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Strains of Harmony

Submitted by admin on Thu, 12/12/2019 - 23:15
The Hindu
Strains of Harmony

A dadra in Khamaj, a khayal in Madhumad Sarang or a Bhairavi exploration — imagine these Hindustani musical pieces set to a famed Cantonese poem that talks about the angst surrounding the British handover of Hong Kong to China in 1997. That’s cross-cultural collaboration for you.

Come June 15, Bengaluru will see three vocalists of the Hindustani music tradition — Omkarnath Havaldar, Rutuja Lad and Bindumalini Narayanswamy — interpret the famed song written by Chow Yiu-Fai, an award-winning lyricist in Hong Kong, among other compositions. The experiment has already been performed to thunderous applause at the Hanart TZ Gallery, Hong Kong in December last year.

Tejaswini Niranjana, the brain behind ‘Saath-Saath — Music Across the Waters’

Why China and Hong Kong?

The project, called ‘Saath-Saath — Music Across the Waters’, has been curated by cultural theorist and author Tejaswini Niranjana. Supported by Moonchu Foundation and Lingnan University, the project explores collaborations between scholars and musicians. Why China or Hong Kong, we ask Niranjana, who is also a student of Hindustani music. “This idea was aimed at finding a way of thinking about interconnected histories,” she says. Niranjana, professor and head, department of cultural studies at Lingnan University is also chair, Inter-Asia Cultural Studies Society (IACS). Her involvement with the IACS Society has meant that she seeks ways to think of Asia within Asia, and India’s place in Asia. This thinking questions placing India or Asia vis-à-vis the West. Music is a cultural practice that allows her to dig into past connections between say, Mumbai and Shanghai or Hong Kong (the city she currently calls home).

Linked histories: Bombay to Shanghai

Is this project a continuation of Niranjana’s earlier research on Mumbai’s role in the growth of Hindustani music? In a way, it is, because the histories of Mumbai and the history of Hong Kong (and China) are connected 18th century onwards, she points out. The connection is somehow obscure now, she adds, and explains that one of the reasons she has brought these cultural practitioners together is “to gesture at the older connection” without necessarily claiming that it still exists.

Matching the tones

So, how challenging was it to start these new conversations? For vocalist Havaldar, the challenge was in trying to understand the tonal complexity of Cantonese and Mandarin. He gives the example of ma, where it could mean mother or horse, depending on the tone. It could also mean hemp or ‘to scold’ in other tones. Lad, a singer of the Jaipur-Atrauli gharana, explains that her biggest worry was also about whether she would be able to do justice to the Cantonese poem in her rendition. She chose the dadra form to interpret the lyrics because she sensed that the meter matched. Narayanaswamy, who has trained in both Hindustani and Carnatic music, explains that she made a conscious effort to see if it was possible to understand the forms of Chinese music and the aspect of their culture the music reflected without the “lens of the familiar [Indian classical music].”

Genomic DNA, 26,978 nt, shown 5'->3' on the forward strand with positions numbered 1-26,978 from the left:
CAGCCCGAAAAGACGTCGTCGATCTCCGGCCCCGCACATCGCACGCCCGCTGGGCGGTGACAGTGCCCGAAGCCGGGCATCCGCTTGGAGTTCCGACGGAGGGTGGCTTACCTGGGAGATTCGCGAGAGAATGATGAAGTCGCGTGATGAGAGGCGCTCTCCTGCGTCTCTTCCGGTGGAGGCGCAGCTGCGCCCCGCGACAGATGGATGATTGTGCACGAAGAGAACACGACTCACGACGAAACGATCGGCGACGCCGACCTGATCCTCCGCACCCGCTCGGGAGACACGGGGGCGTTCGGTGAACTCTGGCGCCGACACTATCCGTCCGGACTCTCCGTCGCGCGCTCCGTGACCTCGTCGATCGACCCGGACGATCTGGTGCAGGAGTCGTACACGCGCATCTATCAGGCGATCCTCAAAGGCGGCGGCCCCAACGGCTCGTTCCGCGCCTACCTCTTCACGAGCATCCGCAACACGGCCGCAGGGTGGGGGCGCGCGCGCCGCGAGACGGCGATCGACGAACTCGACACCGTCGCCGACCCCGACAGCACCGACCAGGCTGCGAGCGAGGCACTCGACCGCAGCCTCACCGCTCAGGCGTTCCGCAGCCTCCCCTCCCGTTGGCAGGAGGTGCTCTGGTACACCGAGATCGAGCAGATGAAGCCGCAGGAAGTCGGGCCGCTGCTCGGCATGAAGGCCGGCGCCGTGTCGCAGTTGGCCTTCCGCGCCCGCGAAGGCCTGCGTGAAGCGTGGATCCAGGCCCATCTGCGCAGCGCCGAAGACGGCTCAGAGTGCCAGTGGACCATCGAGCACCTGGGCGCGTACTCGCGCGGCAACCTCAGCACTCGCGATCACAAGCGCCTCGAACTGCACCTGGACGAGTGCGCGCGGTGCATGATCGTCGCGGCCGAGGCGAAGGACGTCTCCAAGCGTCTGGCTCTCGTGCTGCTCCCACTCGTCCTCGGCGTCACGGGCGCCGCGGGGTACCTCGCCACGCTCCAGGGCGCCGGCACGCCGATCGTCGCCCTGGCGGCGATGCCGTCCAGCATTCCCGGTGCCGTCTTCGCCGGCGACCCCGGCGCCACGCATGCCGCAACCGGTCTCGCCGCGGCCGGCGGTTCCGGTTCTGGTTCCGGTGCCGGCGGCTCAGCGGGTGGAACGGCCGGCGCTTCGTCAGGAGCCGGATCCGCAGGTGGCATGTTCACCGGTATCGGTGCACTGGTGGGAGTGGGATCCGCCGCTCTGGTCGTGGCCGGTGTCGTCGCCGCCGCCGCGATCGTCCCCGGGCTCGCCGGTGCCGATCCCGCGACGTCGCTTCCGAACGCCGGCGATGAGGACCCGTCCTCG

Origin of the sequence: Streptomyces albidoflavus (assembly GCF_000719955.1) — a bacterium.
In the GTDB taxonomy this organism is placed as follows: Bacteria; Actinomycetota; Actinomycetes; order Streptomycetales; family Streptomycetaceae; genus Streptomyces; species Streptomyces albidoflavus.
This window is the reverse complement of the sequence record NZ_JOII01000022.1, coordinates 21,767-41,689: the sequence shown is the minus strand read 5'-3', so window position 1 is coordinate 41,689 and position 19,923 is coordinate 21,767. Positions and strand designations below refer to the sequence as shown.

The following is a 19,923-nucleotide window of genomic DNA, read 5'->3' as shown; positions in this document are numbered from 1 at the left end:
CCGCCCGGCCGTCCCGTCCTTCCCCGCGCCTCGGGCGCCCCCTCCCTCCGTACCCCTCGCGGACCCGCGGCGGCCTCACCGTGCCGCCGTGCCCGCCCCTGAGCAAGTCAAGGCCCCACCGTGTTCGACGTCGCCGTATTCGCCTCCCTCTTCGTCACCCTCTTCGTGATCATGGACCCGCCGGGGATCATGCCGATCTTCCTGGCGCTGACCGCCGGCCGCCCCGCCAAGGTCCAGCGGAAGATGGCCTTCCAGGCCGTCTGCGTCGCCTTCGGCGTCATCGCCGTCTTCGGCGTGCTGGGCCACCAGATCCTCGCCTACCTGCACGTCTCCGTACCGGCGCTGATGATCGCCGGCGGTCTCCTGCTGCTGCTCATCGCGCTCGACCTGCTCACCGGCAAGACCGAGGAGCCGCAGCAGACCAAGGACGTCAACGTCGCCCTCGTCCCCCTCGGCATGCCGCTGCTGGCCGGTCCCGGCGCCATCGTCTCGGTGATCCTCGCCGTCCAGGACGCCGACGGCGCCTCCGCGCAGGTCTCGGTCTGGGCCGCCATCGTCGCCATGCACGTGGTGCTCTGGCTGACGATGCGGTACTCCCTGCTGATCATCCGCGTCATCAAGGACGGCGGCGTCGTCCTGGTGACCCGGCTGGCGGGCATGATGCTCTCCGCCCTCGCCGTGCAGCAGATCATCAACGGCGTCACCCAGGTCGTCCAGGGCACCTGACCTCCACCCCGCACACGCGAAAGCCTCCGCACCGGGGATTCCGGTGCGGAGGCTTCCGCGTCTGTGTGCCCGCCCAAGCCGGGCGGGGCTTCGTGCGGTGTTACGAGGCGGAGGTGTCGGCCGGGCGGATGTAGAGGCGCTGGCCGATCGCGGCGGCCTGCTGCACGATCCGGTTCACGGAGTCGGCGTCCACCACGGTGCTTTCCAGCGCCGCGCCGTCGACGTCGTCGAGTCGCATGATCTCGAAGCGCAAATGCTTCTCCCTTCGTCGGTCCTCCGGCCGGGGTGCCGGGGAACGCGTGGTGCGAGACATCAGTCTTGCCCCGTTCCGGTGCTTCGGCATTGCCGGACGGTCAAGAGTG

Are there similarities between the Chinese and the Indian forms of music? An average listener may find it difficult to identify the same, says Niranjana. Havaldar explains that the Chinese may be able to relate to Raga Bhupali because of its pentatonic scale. Narayanaswamy says that “although we assume that Chinese music is predominantly pentatonic, in the past they have had many more identifiable microtones than in Indian classical.”

Joining hands

The Indian team sought the help of voice coach Natalie Yuen ahead of their Hong Kong concert in 2017. They also held discussions with musicologist Professor Yu Siu Wah and Hong Kong composer Ip Kimho to get a sense of Chinese yanqing, a musical instrument resembling the santoor. In Shanghai, they collaborated with pipa (Chinese lute) player Zhangi Yi, while in Jinze, they collaborated with Kunqu performers. The Kunqu is an ancient musical theatre form in China.

In the next phase of collaborations, the Indian team, post their performance in Bengaluru, will head to China again. This time, lyricist Chow Yiu-Fai has promised to write three different pieces for us, Havaldar says.

What’s next on Niranjana’s mind? Working on the opium trade and its routes, and the dots that linked Shanghai, Hong Kong and Mumbai, although she cannot say what form the idea will take. More connections, and more ways of looking at the past to understand our place in the world today, for sure.

(The India-China collaboration will be held on June 15, at Shoonya – Centre for Art and Somatic Practices, Lalbagh Road, Bengaluru, between 7 and 8.30 pm)